Read Made You Look: How Advertising Works and Why You Should Know by Shari Graydon Michelle Lamoreaux Online

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THE kids’ survival guide to advertising, revised and updated for the digital age. Ads are everywhere these days: they are trying to be your friend on Facebook, popping up in the background of your videogame, and even messaging your phone when you walk by a store. More than ever before, kids are the prime target of these marketing messages. But they also have more power thaTHE kids’ survival guide to advertising, revised and updated for the digital age. Ads are everywhere these days: they are trying to be your friend on Facebook, popping up in the background of your videogame, and even messaging your phone when you walk by a store. More than ever before, kids are the prime target of these marketing messages. But they also have more power than ever to fight back. For ten years, Made You Look has been an essential self-defense guide for anyone trying to make sense of the complex world of advertising. Now fully revised and with a fresh new look, the book has been updated to reflect the modern ad landscape, from digital tracking and cookies (not the chocolate chip kind!) to social media, viral videos, and reality television. From the earliest roots of advertising to the undercover marketers of the 21st century, this revealing book shows readers where ads come from, how they work, and why kids need to be informed. Bursting with real-life examples, thought-provoking questions, hip illustrations, and plenty of tips to empower young consumers, Made You Look is every kid’s ultimate guide to the advertising universe....

Title : Made You Look: How Advertising Works and Why You Should Know
Author :
Rating :
ISBN : 9781554515608
Format Type : Paperback
Number of Pages : 160 Pages
Status : Available For Download
Last checked : 21 Minutes ago!

Made You Look: How Advertising Works and Why You Should Know Reviews

  • Ms. Yingling
    2019-03-05 11:02

    This is an updated version of a 2003 book, which does reflect the online advertising that was not as widespread ten years ago. I did have to laugh at the first lines of the book "Do you remember the day your parents say you down to have a serious talk about advertising? Me neither." (page 6, E ARC)Having read a lot of books on the effect of television viewing and advertising on children, my children and I had LOTS of conversations about advertising. This book covered many of the things we discussed, such as the veracity of toy ads, the demographic targeting that companies do, and how ads are set up to manipulate people to buy things. The updated chapters on advertising in social media, including how cookies are put on your computer, should be required reading!The fun illustrations and breezy, conversational style of this book made it fun and interesting to read. I remember an entire unit in fourth grade language arts about advertising, but I'm not sure that students today get all of this information at school. I'll be eager to get this into the hands of my readers.The illustrations will date the book quickly, but since the information will need to be updated, that's okay!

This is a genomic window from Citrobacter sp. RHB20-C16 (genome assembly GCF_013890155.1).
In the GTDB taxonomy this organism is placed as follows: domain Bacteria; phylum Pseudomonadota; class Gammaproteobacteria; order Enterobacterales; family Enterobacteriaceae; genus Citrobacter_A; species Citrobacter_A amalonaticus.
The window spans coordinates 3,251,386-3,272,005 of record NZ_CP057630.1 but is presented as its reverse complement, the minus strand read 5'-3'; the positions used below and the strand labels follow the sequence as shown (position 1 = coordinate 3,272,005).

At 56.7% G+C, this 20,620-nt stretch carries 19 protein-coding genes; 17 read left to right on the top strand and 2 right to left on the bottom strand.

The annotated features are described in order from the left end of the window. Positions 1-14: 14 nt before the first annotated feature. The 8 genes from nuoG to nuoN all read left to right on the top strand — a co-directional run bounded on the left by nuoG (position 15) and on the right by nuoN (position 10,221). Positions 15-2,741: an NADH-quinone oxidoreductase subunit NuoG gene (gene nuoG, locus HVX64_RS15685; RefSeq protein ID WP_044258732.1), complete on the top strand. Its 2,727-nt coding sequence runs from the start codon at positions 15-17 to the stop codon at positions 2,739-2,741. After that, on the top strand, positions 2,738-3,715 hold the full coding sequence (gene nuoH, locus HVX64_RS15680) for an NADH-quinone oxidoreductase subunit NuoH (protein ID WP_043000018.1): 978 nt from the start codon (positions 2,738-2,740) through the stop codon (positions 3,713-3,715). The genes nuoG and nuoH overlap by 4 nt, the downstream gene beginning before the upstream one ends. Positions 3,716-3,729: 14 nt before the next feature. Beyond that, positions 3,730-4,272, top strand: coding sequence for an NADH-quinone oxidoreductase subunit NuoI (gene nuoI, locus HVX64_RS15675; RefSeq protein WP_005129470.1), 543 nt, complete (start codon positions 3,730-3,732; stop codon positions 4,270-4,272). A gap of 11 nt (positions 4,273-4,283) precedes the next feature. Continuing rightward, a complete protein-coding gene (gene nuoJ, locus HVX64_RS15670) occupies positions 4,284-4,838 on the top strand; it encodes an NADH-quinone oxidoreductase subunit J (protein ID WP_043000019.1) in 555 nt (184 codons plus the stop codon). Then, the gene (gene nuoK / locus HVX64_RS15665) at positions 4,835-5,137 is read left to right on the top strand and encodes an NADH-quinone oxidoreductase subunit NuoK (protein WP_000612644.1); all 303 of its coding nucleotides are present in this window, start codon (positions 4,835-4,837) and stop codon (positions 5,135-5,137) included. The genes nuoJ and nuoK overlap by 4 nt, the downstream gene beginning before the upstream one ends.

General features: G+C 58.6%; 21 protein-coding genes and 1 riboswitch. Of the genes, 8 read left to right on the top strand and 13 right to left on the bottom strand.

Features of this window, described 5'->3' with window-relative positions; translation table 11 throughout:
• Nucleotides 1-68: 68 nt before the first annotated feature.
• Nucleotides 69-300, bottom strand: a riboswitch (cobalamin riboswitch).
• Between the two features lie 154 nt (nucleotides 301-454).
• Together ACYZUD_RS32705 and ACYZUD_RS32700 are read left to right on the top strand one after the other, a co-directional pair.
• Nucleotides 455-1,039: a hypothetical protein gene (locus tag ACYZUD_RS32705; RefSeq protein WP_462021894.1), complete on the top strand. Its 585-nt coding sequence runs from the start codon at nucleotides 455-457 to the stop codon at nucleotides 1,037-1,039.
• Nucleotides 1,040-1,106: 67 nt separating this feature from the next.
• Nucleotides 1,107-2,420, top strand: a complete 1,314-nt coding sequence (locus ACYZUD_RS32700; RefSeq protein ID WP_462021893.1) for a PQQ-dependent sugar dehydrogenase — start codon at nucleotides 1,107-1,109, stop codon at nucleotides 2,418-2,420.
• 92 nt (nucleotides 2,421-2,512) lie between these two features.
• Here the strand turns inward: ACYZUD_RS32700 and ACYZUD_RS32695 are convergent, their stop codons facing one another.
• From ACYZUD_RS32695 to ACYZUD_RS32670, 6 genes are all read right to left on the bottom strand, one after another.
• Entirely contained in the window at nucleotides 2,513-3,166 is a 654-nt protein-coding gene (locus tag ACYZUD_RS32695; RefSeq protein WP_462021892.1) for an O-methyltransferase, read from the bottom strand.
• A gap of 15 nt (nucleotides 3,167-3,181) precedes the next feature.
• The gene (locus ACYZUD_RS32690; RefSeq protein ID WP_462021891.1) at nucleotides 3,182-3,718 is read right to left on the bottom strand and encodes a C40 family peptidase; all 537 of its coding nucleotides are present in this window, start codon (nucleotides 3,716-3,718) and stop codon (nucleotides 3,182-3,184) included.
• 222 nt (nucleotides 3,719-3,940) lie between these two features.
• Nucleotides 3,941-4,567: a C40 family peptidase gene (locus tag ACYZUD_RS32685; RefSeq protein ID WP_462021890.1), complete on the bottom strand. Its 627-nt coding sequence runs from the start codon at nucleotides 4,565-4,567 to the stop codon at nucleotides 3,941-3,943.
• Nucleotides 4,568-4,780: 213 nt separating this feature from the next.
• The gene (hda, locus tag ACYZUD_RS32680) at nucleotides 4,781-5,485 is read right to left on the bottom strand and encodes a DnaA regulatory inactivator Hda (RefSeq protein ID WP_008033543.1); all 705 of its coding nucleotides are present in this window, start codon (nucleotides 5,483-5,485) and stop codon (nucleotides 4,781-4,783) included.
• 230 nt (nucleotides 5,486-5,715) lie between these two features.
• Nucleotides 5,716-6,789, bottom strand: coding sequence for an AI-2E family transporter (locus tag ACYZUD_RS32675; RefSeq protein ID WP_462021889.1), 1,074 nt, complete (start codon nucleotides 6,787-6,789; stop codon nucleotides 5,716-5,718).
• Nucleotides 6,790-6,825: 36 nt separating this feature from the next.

• Merritt
    2019-03-02 11:55

    This book was very informative. I liked how it was set simply for kids and teens to understand, and I liked learning about the different marketing techniques and stories, etc. The only thing I felt was a little off was that she dwelled a lot on the bad effects of advertising and why we should get rid of bad advertisements, but she didn't mention a lot about good advertising. Also, I felt that she was advertising to me to not like advertising. If that makes sense.

  • Francoise
    2019-03-06 08:09

    Fascinating! Spells out clearly the things that I often suspected but never really have seen written. Although this book was written for young people, I would recommend it to anyone! Really made me think about the impact of advertising on my life.

  • Kemaya Adams
    2019-03-21 14:45

    This book is true I was reading a passage called trick or treat and it was talking about if you ask your parents for a game or a toy that you saw tv and you ended up getting it but when you play with it that game or toy sucks.I had done that before and it wasn't a great feeling but I got through it.But anyway I gave it 2 stars because even though It gave you good information and good tips,but it wasn't a right book for me.

  • Vivian
    2019-03-20 13:04

    Interesting book. However I'm feeling uncomfortable about how this book try to train young reader to hate and boycott the advertising. The book is correct to some degree but it's not fair to portrait the advertising / marketing as something as evil. Also, most of the book exaggerated about the ads' effect and call for some actions (mostly related to negative emotion).